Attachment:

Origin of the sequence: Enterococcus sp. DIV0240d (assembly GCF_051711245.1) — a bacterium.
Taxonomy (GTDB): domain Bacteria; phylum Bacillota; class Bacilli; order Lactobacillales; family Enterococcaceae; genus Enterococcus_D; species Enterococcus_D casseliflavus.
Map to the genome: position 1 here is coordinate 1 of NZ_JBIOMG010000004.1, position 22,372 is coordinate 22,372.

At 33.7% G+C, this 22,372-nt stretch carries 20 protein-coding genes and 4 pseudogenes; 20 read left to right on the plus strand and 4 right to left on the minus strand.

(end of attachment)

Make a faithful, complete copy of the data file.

Origin of the sequence: Enterococcus sp. DIV0240d (assembly GCF_051711245.1) — a bacterium.
Taxonomy (GTDB): domain Bacteria; phylum Bacillota; class Bacilli; order Lactobacillales; family Enterococcaceae; genus Enterococcus_D; species Enterococcus_D casseliflavus.
Map to the genome: position 1 here is coordinate 1 of NZ_JBIOMG010000004.1, position 22,372 is coordinate 22,372.

At 33.7% G+C, this 22,372-nt stretch carries 20 protein-coding genes and 4 pseudogenes; 20 read left to right on the plus strand and 4 right to left on the minus strand.